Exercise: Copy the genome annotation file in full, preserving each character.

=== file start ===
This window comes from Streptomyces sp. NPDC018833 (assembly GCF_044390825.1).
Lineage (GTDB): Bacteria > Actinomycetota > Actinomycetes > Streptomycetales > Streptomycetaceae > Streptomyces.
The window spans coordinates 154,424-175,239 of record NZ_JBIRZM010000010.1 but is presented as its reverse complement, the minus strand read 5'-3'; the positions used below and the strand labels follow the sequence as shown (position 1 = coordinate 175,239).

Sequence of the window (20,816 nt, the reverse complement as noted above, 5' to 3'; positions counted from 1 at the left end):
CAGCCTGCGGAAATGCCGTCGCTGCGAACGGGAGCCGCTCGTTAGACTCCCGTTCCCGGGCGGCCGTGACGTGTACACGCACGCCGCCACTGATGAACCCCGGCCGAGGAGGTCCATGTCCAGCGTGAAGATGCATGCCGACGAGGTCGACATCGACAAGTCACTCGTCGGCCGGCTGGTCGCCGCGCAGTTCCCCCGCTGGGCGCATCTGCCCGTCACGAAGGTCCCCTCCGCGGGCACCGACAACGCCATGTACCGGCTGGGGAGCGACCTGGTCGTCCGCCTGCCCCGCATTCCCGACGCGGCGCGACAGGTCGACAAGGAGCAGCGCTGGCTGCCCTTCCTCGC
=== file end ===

This window comes from Streptomyces sp. NPDC018833 (assembly GCF_044390825.1).
Lineage (GTDB): Bacteria > Actinomycetota > Actinomycetes > Streptomycetales > Streptomycetaceae > Streptomyces.
The window spans coordinates 154,424-175,239 of record NZ_JBIRZM010000010.1 but is presented as its reverse complement, the minus strand read 5'-3'; the positions used below and the strand labels follow the sequence as shown (position 1 = coordinate 175,239).

Sequence of the window (20,816 nt, the reverse complement as noted above, 5' to 3'; positions counted from 1 at the left end):
CAGCCTGCGGAAATGCCGTCGCTGCGAACGGGAGCCGCTCGTTAGACTCCCGTTCCCGGGCGGCCGTGACGTGTACACGCACGCCGCCACTGATGAACCCCGGCCGAGGAGGTCCATGTCCAGCGTGAAGATGCATGCCGACGAGGTCGACATCGACAAGTCACTCGTCGGCCGGCTGGTCGCCGCGCAGTTCCCCCGCTGGGCGCATCTGCCCGTCACGAAGGTCCCCTCCGCGGGCACCGACAACGCCATGTACCGGCTGGGGAGCGACCTGGTCGTCCGCCTGCCCCGCATTCCCGACGCGGCGCGACAGGTCGACAAGGAGCAGCGCTGGCTGCCCTTCCTCGC